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Lecture 6

Lecture 6: Contemporary Classicism

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Department
Sociology
Course
SOC 2700
Professor
Scott Brandon
Semester
Fall

Description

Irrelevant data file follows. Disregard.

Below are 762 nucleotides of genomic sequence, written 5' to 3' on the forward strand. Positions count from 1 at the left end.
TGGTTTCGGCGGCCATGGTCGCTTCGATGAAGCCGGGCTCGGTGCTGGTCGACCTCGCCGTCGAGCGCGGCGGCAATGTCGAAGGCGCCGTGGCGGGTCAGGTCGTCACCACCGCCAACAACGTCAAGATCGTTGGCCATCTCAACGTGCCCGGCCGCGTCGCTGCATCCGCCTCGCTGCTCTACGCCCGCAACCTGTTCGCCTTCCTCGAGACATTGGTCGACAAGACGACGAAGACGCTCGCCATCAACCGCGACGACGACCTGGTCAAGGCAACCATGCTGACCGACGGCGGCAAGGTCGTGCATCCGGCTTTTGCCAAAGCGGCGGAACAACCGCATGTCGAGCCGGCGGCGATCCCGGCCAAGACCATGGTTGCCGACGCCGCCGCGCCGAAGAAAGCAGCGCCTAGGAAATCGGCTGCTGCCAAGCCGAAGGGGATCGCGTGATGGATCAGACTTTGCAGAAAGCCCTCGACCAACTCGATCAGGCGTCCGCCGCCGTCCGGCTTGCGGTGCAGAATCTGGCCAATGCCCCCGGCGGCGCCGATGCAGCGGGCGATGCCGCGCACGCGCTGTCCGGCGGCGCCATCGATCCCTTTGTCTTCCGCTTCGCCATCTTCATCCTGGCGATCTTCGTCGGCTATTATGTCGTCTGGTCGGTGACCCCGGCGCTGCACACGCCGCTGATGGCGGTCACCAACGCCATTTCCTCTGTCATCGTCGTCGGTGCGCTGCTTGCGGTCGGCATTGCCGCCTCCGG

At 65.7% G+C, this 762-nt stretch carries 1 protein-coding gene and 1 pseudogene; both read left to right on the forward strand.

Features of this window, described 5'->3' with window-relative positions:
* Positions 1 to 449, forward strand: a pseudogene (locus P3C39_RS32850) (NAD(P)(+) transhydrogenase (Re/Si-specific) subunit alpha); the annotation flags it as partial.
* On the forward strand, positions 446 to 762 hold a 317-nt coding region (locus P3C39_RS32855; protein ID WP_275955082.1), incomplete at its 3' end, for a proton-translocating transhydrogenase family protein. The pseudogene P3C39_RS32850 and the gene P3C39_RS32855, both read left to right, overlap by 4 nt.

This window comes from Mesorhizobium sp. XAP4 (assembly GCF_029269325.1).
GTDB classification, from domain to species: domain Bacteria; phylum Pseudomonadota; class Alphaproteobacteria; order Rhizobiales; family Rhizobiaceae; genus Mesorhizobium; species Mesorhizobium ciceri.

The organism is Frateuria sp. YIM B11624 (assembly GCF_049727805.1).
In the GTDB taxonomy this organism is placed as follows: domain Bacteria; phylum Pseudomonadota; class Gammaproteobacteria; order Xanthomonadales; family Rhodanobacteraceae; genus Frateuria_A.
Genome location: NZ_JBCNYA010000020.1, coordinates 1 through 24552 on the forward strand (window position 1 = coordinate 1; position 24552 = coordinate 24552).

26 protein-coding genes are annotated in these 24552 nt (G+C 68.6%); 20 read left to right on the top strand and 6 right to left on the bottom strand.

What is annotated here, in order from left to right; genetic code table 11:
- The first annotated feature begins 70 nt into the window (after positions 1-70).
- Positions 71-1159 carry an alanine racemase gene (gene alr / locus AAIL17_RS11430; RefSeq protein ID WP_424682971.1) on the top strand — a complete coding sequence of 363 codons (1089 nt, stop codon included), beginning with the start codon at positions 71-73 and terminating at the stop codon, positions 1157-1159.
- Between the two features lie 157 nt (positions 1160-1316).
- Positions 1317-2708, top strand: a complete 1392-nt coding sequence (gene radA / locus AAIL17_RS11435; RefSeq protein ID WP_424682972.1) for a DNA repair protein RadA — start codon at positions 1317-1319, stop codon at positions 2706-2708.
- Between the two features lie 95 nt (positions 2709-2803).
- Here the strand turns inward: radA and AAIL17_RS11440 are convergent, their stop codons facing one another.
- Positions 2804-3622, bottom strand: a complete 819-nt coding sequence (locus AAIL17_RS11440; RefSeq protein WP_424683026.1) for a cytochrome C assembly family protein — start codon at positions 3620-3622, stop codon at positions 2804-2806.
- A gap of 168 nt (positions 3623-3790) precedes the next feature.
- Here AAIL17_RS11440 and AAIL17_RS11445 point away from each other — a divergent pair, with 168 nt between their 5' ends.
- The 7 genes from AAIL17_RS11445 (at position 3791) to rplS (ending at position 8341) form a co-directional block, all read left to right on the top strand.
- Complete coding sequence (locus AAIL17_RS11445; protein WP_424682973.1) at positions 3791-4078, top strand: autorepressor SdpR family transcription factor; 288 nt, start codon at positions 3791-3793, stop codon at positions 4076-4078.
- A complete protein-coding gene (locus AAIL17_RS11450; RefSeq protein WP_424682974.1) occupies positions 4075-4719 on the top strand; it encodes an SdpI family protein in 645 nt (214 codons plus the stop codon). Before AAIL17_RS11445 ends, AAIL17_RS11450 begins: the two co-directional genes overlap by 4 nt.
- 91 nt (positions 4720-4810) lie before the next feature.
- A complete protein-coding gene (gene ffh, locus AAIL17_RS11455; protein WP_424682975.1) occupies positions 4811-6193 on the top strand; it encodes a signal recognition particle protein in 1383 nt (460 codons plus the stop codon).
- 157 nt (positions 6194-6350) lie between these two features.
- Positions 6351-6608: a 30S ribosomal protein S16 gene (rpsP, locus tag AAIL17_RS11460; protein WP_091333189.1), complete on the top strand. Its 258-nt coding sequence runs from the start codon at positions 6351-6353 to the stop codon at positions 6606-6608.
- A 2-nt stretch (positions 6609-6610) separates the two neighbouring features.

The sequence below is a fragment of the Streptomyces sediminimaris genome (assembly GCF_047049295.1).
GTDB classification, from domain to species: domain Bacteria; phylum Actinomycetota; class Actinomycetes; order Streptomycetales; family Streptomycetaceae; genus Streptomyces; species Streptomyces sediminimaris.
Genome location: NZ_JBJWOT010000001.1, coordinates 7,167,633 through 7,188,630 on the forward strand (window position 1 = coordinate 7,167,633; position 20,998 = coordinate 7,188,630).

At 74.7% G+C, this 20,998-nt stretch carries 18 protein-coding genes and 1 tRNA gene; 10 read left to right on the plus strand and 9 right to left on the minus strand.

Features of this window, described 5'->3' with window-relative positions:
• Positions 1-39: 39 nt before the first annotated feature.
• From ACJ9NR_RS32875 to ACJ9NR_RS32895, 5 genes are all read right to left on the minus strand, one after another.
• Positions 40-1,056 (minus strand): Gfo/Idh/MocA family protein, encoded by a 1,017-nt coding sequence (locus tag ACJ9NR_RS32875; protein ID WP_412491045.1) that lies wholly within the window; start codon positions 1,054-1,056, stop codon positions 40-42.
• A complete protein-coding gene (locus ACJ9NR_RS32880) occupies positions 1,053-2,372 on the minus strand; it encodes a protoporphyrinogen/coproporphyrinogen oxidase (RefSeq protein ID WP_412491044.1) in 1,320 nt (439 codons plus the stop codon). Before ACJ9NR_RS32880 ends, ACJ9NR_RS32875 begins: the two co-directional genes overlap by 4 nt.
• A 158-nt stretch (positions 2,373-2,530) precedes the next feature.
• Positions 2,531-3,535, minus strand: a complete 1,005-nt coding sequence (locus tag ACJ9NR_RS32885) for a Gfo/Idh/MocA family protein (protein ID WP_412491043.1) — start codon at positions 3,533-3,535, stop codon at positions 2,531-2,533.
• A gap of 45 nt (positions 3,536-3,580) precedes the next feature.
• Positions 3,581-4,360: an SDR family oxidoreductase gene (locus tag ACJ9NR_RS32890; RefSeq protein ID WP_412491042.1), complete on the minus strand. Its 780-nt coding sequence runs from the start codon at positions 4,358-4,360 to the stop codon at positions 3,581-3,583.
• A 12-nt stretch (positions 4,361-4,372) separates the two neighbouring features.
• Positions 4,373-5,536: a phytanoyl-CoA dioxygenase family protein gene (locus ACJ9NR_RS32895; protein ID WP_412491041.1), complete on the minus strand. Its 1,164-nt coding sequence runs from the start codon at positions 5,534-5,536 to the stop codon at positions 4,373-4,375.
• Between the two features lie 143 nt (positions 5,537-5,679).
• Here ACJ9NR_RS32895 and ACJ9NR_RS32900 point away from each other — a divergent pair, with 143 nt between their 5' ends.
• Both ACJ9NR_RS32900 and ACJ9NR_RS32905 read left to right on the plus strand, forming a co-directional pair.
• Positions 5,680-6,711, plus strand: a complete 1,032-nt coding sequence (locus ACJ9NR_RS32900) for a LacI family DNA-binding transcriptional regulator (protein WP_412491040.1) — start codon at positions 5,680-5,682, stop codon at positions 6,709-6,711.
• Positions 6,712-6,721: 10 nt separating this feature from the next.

Lecture 6, SOC 2700 Oct 25th Contemporary Classicism: - Umbrella for several theories - Motivation and choice in crime Classical Thought: early influences - Cesare Beccaria - Jeremy Bentham - Utilitarian philosophy - looking at parts in human nature, such as cost benefit analysis. People have to weigh the cost and benefits Core Ideas: - People are rational calculators, calculate the cost and benefits before committing crime - We all have free will - People choose behaviours, - People also fear punishment, if they choose to become bad or delinquent, they also realize that somehow there will be a fear of getting caught, and weight those components - Methods of crime prevention Deterrence Theory: - Draws on classical ideas, such as deterrence and what kind of punishments to use. Draws the fear of punishment so that they can get mentality of “I don’t want to get involved in crime” - Importance of rationality - Punishment can deter crime - General vs specific deterrence - Three dimensions of punishment: severity - the harshness of punishment the more severe it is, have long term punishments, certainty - if you have a scam and over seas the criminal should be worried of the police from other country can catch you, where certain types of crimes can avoid being caught, and swiftness- how swift or fast can you get caught (or celerity) Debates about deterrence: - Effectiveness of deterrence-based policies, we try to use deterrence as a factor for teenagers who offend. Teenage brain is different and may think that they can never die. May have that mentality of invincibility - Do they increase or decrease crime? Other debates: problems of certainty - Tests of absolute deterrence- a system of jails and courts like the wild west and marginal deterrence Other debates: problems of severity - Role of capital punishment - Brutalization effect - after the small increases after a death from capital punishment, people would cheer or small criminal activity increases with violent behaviour Tests of deterrence: - Scared Straight programs - putting teens in a maximum facility and have them scared for 8 hours - Boot Camps - Talk shows Rational Choice Theory: - Ties to classicism, such as free will of choice - People are rational by nature, they are rational calculators and can be involved in criminal behaviour, and balance “I may get caught I may not, but I may get this much money.” - “Economic” ideas of behaviour - Maximization of benefits/rewards - Avoid costs of crime Rational choice and crime: - Sanctions can be informal or formal - Benefits can be tangible (money) or intangible (thrill, peer respect) Research on Rational Choice: - Derek Cornish and Ronald Clarke - The importance of decisions in crime, can be very elaborate and sophisticated - Criminal involvement, criminal event, and income (does crime pay?) - Burglary: selection of good areas and targets Routines Activities Theory: - Developed by Cohen and Felson - Assumes rationality of offenders - Motives of offenders - Condition 1: motivated offenders - someone who may be drawn into peer pressure to rob etc - Condition 2: suitable targets - empty homes or cars - Condition 3: absence of a capable guardian - nobody around, no cameras, or alarms What is a suitable target? - Value (I-pod, I-pads, notebooks) - Inertia (can it be moved quickly?) - Visibility (location) - Access (quick getaway?) How does Routine Activities explain crime? - Importance of work and leisu
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